In the face of dramatically changing competitive environments, organizations have undergone enormous changes, including a new emphasis on entrepreneurial activity, innovation, rapid response to market demands, and increased attention to quality. Many of the traditional strategic levers (such as economies of scale and proprietary technology), while still of value, cannot sustain competitive advantage and above average profitability as they have in the past. Within this context, the role of the workforce (and the HR management policies and systems that support it) as a potential source of competitive advantage has become an important topic in the fields of human resource (HR) management, strategy, and industrial and organizational psychology. An increasing body of literature argues that the adoption of what have come to be known as High Performance Work Systems or HPWS, including comprehensive employee recruitment and selection procedures, incentive compensation and performance management systems, and extensive employee involvement and training can improve the knowledge, skills, and abilities of the firm’s current and potential employees, increase motivation, reduce shirking, and enhance retention of quality employees while encouraging non-performers to leave the firm.
In both this largely theoretical literature and the emerging conventional wisdom, the implication is that organizational HR management systems can, if properly configured, provide a direct and economically significant contribution to firm performance. The presumption is that more effective systems of HR management practices, which simultaneously exploit the potential for complementarities or synergies among such practices and forge a link with the firm’s competitive strategy, are sources of sustainable competitive advantage. Such systems are also thought to afford the potential for mutual gains for shareholders and employees through access to enhanced wages, skill enhancement, and job security. Unfortunately, until recently there was very little empirical evidence to support such a belief, as extant empirical research has largely focused on individual HR management practices to the exclusion of the firm’s overall HR management “system.”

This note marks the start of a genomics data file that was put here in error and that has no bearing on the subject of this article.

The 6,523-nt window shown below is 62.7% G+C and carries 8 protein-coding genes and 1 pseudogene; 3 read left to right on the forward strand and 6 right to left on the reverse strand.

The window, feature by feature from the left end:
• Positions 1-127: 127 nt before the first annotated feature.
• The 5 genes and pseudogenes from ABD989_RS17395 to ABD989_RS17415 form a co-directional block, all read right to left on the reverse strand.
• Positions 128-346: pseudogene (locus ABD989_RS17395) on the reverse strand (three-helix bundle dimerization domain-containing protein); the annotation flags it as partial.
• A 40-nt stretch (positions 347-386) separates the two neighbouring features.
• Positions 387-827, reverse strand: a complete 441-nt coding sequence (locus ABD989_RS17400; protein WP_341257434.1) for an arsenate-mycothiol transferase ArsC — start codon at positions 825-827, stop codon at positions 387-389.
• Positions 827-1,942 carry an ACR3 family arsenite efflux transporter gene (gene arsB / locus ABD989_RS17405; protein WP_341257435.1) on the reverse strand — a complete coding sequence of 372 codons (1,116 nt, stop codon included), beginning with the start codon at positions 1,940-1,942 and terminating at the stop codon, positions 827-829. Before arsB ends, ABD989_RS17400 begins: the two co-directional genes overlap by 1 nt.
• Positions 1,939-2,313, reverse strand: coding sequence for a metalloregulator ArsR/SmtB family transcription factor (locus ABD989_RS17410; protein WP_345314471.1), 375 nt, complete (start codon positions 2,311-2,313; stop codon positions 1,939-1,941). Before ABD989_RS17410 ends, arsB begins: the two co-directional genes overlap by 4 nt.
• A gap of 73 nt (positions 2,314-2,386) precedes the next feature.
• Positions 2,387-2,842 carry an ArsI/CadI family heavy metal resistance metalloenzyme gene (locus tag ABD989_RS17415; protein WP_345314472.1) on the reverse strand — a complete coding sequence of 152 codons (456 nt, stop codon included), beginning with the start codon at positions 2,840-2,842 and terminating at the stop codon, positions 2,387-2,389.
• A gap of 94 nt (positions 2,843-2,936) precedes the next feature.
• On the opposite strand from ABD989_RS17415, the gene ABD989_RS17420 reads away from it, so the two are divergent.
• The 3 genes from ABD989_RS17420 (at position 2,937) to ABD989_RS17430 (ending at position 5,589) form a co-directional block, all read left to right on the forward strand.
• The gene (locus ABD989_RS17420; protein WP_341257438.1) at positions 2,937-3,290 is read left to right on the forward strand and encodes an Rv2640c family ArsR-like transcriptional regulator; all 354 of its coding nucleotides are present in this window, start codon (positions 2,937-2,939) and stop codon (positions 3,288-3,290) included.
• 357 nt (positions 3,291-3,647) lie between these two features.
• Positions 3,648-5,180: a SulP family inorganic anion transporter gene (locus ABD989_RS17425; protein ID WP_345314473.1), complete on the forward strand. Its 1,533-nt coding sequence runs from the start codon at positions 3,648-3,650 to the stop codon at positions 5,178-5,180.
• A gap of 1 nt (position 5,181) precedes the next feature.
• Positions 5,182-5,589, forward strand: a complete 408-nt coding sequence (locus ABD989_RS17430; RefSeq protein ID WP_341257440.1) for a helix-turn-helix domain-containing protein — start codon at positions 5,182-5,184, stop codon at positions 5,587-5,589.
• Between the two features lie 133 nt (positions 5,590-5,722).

Informed by one of the first large scale, systematic and longitudinal data collection efforts on this topic, Dr. Huselid’s program of research has focused on increasing our academic and practical understanding in two broad areas: 1) Establishing the HR-firm performance relationship, and 2) Improving the practice of HR management through the development of balanced measurement systems to reflect the contribution of the workforce, workforce management systems, and the HR management function to business success.